“I recognize and respect your right to purchase any property you want,” board President Richard Burge told Larry Mabee. “But I am disappointed that you did not respect the position of this school board and our very public interest in this site as a solution to the school overcrowding challenge. Your purchase of this property … creates a major setback for education in our community.”

The question is, will overcoming that setback involve the use of eminent domain? Though the board hasn’t signed off on a 2008 bond yet, it appears to have reached an understanding with Mabee that the only way it’ll get that property is through successful condemnation proceedings. Before that, though, it would have to pass a bond.

“Honestly I don’t think the school district is going to have the community’s support to do what they need to do after it comes out what I’m going to do there,” Mabee told me. “And that’s every person that I’ve talked to in the last several weeks has made the same comment.”

Mabee makes a difficult — but inescapable — point. Merely mentioning the phrase “eminent domain” turns the stomachs of the conservative voters here, and one survey showed a rapid fleeing of support for any school bond that involves condemning private property.

Another aspect of the recent sale might indicate that, despite recent surveys to the contrary, public sentiment is already stacked against a Calzada school: That news of Mabee’s purchase took so long to reach administrators.

Mabee says his interest in the site started July 3. Owners of homes near it said they heard solid information on Mabee’s plans in mid-July. By the time escrow closed on the sale July 31, rumors had been well-circulated throughout the community (I heard them from several diverse sources.)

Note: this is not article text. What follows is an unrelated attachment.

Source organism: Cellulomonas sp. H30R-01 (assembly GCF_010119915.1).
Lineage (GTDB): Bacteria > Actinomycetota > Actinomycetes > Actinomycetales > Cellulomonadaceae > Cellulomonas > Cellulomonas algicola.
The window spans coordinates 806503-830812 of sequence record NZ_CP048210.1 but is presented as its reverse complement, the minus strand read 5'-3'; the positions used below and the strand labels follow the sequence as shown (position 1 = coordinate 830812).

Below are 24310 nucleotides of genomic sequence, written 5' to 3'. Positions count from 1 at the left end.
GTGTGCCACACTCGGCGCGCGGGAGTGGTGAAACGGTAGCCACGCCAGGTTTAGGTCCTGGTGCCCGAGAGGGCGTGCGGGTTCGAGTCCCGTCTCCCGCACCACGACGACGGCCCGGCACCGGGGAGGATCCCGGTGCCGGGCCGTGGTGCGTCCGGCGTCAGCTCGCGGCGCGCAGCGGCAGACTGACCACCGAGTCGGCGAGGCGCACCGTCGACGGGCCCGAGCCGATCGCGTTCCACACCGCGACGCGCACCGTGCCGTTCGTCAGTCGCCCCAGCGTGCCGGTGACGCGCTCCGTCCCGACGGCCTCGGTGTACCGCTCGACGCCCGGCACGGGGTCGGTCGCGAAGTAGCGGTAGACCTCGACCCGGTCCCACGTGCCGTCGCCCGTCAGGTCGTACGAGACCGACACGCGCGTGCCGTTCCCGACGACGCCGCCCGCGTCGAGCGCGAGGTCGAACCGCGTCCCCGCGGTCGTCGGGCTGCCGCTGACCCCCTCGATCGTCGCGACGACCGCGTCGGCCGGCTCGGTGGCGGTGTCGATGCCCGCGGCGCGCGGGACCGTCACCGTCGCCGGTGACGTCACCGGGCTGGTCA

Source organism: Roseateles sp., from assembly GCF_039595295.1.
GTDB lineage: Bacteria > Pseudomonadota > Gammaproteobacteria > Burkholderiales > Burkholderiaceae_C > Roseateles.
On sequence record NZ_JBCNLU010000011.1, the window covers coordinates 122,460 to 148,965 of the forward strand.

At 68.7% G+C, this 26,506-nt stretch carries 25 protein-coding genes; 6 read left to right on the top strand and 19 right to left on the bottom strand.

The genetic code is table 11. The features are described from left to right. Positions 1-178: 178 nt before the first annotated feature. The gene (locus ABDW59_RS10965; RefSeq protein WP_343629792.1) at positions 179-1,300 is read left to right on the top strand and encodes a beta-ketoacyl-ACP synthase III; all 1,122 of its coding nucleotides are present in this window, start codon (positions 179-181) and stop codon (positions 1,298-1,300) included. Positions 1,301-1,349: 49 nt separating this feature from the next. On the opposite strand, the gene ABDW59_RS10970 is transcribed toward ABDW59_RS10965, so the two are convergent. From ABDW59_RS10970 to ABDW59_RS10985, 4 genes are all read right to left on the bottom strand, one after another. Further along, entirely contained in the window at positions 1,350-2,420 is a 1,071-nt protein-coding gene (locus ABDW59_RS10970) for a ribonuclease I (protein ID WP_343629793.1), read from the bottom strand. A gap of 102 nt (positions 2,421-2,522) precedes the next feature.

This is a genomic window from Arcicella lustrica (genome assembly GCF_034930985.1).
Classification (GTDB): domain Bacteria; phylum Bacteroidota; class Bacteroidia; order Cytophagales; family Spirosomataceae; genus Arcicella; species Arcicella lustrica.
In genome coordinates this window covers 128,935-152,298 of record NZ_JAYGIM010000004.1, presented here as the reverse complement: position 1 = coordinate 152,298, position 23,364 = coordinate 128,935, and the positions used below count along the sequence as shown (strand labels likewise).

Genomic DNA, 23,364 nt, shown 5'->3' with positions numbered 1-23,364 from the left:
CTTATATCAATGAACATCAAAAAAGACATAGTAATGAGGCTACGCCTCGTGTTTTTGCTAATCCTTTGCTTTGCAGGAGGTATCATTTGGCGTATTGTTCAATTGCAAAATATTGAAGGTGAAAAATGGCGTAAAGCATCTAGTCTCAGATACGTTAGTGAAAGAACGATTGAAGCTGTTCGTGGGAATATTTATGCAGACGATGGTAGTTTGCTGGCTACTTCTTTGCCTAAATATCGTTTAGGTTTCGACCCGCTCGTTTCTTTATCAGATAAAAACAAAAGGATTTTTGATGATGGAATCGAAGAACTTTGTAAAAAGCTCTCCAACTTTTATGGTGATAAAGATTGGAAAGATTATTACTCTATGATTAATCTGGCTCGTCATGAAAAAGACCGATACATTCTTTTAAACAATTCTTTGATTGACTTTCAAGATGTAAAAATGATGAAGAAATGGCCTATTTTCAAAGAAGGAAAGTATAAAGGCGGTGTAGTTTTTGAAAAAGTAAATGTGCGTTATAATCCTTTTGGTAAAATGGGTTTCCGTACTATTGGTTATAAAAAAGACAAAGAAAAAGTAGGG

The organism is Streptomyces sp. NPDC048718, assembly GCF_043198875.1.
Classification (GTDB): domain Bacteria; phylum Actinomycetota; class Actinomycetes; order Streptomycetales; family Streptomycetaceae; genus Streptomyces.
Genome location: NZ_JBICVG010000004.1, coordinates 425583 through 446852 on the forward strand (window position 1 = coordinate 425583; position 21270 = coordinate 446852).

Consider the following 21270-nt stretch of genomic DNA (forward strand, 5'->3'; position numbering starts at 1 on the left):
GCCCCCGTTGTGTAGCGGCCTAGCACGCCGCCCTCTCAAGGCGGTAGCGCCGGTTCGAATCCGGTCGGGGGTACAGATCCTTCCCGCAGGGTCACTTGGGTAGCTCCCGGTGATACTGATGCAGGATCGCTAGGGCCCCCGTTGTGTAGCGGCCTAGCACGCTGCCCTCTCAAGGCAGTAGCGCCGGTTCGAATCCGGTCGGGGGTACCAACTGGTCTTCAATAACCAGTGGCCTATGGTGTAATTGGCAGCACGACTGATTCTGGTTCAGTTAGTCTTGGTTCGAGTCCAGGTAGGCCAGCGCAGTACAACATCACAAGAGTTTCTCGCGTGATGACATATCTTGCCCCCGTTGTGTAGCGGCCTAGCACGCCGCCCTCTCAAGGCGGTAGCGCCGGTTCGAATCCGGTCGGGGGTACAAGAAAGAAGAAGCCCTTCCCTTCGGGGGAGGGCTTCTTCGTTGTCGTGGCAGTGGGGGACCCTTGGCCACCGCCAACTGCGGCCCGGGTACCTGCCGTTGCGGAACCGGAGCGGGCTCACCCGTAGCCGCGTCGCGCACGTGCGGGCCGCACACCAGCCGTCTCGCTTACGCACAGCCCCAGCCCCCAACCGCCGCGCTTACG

Mabee didn’t exactly try to keep his plans a secret. “I just couldn’t tell you how many people I’ve had discussions with as of late. And every single one of them has been just so excited,” he explained.

But no one at the school district heard about Mabee’s plans until a rumor arrived one or two business days before the sale went through. “I would have preferred a courtesy call, but obviously that didn’t happen,” the district’s clearly miffed superintendent, Lindy Delaney, told me after she heard.

Silence that choosy has to mean something. Either ears of the community weren’t concerned enough about the school idea to speak up, or Mabee and his friends tried to keep the district out of the loop in case public sentiment backed it.

Because a lot of people not far from the school community knew about Mabee’s plans, I have to assume that no one told the district because getting a second school didn’t really concern them. The school board apparently shares some of that fear: As of Aug. 9, all work on the Calzada bond is on hold until the board gets back a survey from voters telling it what to do next.

Mabee said his friends and associates “all made the comment that the school board needs to look at Plan B” — a reference to the also-lambasted overcrowding solution that would build-up (or build-out) the current, 9-acre campus, rather than create a new one. One woman, curious about expanding the existing school, asked the board if it the space from three residential properties behind the Rowe school would help the overcrowding situation.

Well, it doesn’t matter because those properties definitely are not for sale, the board president responded.

“But his property isn’t for sale either!” the woman laughed, pointing at Mabee.

“But it was last week!” board member Jim Depolo shot back, only partially hiding his despondence.

It appears that once again in Rancho Santa Fe, many options for solving the school’s overcrowding are on the table — and none of them look particularly good.

Ian S. Port is assistant editor of the Rancho Santa Fe Review, Carmel Valley News and Del Mar Village Voice. Contact him at Or send a letter to the editor.